Russia’s Strong Balance Sheet Only Goes So Far
Published: October 9, 2013 (Issue # 1781)
At the start of this year, it was generally accepted that 2013 was likely to be a year of consolidation for the global economy and a year during which Russia would more than likely just “sit it out” while waiting for a pick up in global trade and investment confidence.
Underlying that pragmatism was a widely held confidence that this year would see a strong rebound in domestic growth through the second half of the year that would lead into an even stronger recovery in 2014. When the economists at the International Monetary Fund, or IMF, issued their 2013 outlook in April, they forecast growth of 3.4 percent for Russia, which was broadly in line with the consensus in Moscow and similar to the growth achieved in 2012. Last week, the IMF economists slashed their current year forecast back to only 1.5 percent growth and not far off the Central Bank’s recently lowered forecast of 1.8 percent for the full year.
To achieve real growth, Russia must institute correct spending and incentive policies.
The rhetoric from senior government ministers has also changed dramatically over the past six months. Through most of the first half of this year, the tone from the government could be described as cautious but hopeful. Then, last week, we heard from Prime Minister Dmitry Medvedev that the previous drivers of growth in the economy had been exhausted, and the country must “be ready to make hard decisions.” This message was even more forcibly made by President Vladimir Putin at the VTB Investment Conference on Wednesday, where he also emphasized the need for increased productivity and smarter state spending. Economic Development Minister Alexei Ulyukayev has been even clearer with his comments, stating that while the economy is not on the verge of recession, it does face the risk of a long period of stagnation that would be worse than a sharp crisis.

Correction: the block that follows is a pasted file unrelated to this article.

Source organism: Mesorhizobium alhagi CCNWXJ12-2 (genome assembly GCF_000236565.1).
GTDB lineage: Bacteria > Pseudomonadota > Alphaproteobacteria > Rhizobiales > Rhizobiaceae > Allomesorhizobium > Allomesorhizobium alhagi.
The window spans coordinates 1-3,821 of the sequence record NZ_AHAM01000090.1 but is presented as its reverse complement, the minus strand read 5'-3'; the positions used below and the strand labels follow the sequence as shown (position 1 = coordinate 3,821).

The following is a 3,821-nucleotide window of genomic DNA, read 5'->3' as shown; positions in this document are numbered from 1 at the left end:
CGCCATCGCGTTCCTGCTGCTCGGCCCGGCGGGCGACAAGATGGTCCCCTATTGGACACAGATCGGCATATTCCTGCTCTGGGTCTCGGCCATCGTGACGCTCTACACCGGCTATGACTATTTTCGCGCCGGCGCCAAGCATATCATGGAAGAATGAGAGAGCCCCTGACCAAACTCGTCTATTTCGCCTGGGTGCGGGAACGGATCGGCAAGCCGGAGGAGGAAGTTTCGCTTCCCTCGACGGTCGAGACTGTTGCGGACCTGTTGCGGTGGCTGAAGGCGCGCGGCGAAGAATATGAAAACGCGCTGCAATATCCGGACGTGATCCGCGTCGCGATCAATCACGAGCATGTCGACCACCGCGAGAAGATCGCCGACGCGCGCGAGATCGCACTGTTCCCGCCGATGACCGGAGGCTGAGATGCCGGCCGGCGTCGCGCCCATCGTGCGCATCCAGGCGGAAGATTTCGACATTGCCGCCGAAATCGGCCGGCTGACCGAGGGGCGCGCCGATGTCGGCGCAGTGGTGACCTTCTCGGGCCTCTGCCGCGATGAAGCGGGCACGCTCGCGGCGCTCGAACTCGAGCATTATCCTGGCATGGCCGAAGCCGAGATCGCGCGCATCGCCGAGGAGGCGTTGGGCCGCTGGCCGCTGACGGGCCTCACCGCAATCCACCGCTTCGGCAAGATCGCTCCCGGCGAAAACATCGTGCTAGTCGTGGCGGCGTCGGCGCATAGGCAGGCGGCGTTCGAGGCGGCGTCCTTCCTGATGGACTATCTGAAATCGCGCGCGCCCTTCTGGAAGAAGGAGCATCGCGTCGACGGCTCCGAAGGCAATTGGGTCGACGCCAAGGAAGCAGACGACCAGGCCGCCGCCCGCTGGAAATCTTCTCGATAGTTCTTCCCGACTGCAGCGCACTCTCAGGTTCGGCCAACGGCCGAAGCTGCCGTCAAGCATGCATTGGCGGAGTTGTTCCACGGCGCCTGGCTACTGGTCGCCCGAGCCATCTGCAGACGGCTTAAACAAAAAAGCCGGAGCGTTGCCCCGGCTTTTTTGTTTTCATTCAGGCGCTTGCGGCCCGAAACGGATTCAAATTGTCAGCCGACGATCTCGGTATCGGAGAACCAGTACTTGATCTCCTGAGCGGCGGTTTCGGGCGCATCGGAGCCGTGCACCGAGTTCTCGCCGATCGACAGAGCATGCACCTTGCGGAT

So, how did we move so quickly from the optimism of spring to this dread-filled fall? There are several factors that explain this. The global economy has not recovered as fast as expected and serious legacy problems remain unresolved in both the U.S. and the European Union. On the domestic front, budget revenues have fallen short of expectations this year and while the growth in budget spending is being restrained at the targeted 4 percent for this year and next, there is still far too much money being spent on nonproductive areas rather than via schemes to help industry expand.
For an economy such as Russia’s, which is strong fiscally but very vulnerable to external shocks, there is always a dilemma between using the balance sheet to maintain domestic stability or using it to try and create new domestic-growth drivers. The first option is always an attractive short- or medium-term political option, while the second one is clearly needed to take the economy out of the rut it has been in since 2008. True to form, the government appears to have opted for the safer option.
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